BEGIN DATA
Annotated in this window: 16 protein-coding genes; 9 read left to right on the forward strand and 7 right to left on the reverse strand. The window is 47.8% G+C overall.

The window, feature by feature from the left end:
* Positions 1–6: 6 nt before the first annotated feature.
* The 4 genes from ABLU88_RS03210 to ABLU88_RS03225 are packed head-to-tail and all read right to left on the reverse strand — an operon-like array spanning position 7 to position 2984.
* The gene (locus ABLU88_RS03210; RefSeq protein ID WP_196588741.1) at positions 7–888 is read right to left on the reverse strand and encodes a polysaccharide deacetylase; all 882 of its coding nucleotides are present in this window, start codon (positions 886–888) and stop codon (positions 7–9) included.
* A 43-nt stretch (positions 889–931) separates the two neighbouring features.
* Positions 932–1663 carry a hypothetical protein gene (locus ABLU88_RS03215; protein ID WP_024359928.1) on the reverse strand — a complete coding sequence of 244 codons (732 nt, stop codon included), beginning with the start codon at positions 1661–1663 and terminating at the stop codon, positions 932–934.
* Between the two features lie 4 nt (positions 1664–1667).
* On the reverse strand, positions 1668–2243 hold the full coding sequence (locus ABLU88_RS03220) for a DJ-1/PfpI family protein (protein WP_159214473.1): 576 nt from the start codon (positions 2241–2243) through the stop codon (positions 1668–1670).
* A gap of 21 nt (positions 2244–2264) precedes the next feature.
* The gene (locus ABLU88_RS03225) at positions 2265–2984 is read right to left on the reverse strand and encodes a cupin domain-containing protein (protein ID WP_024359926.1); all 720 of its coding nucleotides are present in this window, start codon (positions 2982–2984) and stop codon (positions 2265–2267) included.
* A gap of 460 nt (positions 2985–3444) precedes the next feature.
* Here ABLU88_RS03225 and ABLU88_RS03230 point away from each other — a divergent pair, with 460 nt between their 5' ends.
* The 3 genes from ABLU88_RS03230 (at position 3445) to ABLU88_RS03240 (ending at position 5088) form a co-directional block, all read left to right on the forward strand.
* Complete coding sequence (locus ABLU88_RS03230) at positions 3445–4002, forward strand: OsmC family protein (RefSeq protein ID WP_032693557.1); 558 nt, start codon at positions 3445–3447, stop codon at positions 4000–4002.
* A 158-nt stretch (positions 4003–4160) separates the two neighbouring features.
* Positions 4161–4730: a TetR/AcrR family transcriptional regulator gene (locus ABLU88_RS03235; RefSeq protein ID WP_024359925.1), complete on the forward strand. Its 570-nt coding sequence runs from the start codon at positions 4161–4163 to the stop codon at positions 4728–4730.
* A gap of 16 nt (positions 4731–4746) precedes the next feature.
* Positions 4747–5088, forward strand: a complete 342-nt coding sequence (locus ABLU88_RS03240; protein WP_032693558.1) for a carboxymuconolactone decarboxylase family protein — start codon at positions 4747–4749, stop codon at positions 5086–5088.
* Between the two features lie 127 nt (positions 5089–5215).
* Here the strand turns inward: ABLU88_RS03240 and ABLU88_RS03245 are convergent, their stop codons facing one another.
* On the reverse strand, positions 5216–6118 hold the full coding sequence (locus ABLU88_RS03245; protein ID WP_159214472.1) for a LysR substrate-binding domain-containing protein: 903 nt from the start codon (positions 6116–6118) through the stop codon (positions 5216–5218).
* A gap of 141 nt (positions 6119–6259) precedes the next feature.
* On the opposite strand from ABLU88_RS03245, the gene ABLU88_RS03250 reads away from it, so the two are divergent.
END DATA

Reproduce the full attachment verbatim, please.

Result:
Annotated in this window: 16 protein-coding genes; 9 read left to right on the forward strand and 7 right to left on the reverse strand. The window is 47.8% G+C overall.

The window, feature by feature from the left end:
* Positions 1–6: 6 nt before the first annotated feature.
* The 4 genes from ABLU88_RS03210 to ABLU88_RS03225 are packed head-to-tail and all read right to left on the reverse strand — an operon-like array spanning position 7 to position 2984.
* The gene (locus ABLU88_RS03210; RefSeq protein ID WP_196588741.1) at positions 7–888 is read right to left on the reverse strand and encodes a polysaccharide deacetylase; all 882 of its coding nucleotides are present in this window, start codon (positions 886–888) and stop codon (positions 7–9) included.
* A 43-nt stretch (positions 889–931) separates the two neighbouring features.
* Positions 932–1663 carry a hypothetical protein gene (locus ABLU88_RS03215; protein ID WP_024359928.1) on the reverse strand — a complete coding sequence of 244 codons (732 nt, stop codon included), beginning with the start codon at positions 1661–1663 and terminating at the stop codon, positions 932–934.
* Between the two features lie 4 nt (positions 1664–1667).
* On the reverse strand, positions 1668–2243 hold the full coding sequence (locus ABLU88_RS03220) for a DJ-1/PfpI family protein (protein WP_159214473.1): 576 nt from the start codon (positions 2241–2243) through the stop codon (positions 1668–1670).
* A gap of 21 nt (positions 2244–2264) precedes the next feature.
* The gene (locus ABLU88_RS03225) at positions 2265–2984 is read right to left on the reverse strand and encodes a cupin domain-containing protein (protein ID WP_024359926.1); all 720 of its coding nucleotides are present in this window, start codon (positions 2982–2984) and stop codon (positions 2265–2267) included.
* A gap of 460 nt (positions 2985–3444) precedes the next feature.
* Here ABLU88_RS03225 and ABLU88_RS03230 point away from each other — a divergent pair, with 460 nt between their 5' ends.
* The 3 genes from ABLU88_RS03230 (at position 3445) to ABLU88_RS03240 (ending at position 5088) form a co-directional block, all read left to right on the forward strand.
* Complete coding sequence (locus ABLU88_RS03230) at positions 3445–4002, forward strand: OsmC family protein (RefSeq protein ID WP_032693557.1); 558 nt, start codon at positions 3445–3447, stop codon at positions 4000–4002.
* A 158-nt stretch (positions 4003–4160) separates the two neighbouring features.
* Positions 4161–4730: a TetR/AcrR family transcriptional regulator gene (locus ABLU88_RS03235; RefSeq protein ID WP_024359925.1), complete on the forward strand. Its 570-nt coding sequence runs from the start codon at positions 4161–4163 to the stop codon at positions 4728–4730.
* A gap of 16 nt (positions 4731–4746) precedes the next feature.
* Positions 4747–5088, forward strand: a complete 342-nt coding sequence (locus ABLU88_RS03240; protein WP_032693558.1) for a carboxymuconolactone decarboxylase family protein — start codon at positions 4747–4749, stop codon at positions 5086–5088.
* Between the two features lie 127 nt (positions 5089–5215).
* Here the strand turns inward: ABLU88_RS03240 and ABLU88_RS03245 are convergent, their stop codons facing one another.
* On the reverse strand, positions 5216–6118 hold the full coding sequence (locus ABLU88_RS03245; protein ID WP_159214472.1) for a LysR substrate-binding domain-containing protein: 903 nt from the start codon (positions 6116–6118) through the stop codon (positions 5216–5218).
* A gap of 141 nt (positions 6119–6259) precedes the next feature.
* On the opposite strand from ABLU88_RS03245, the gene ABLU88_RS03250 reads away from it, so the two are divergent.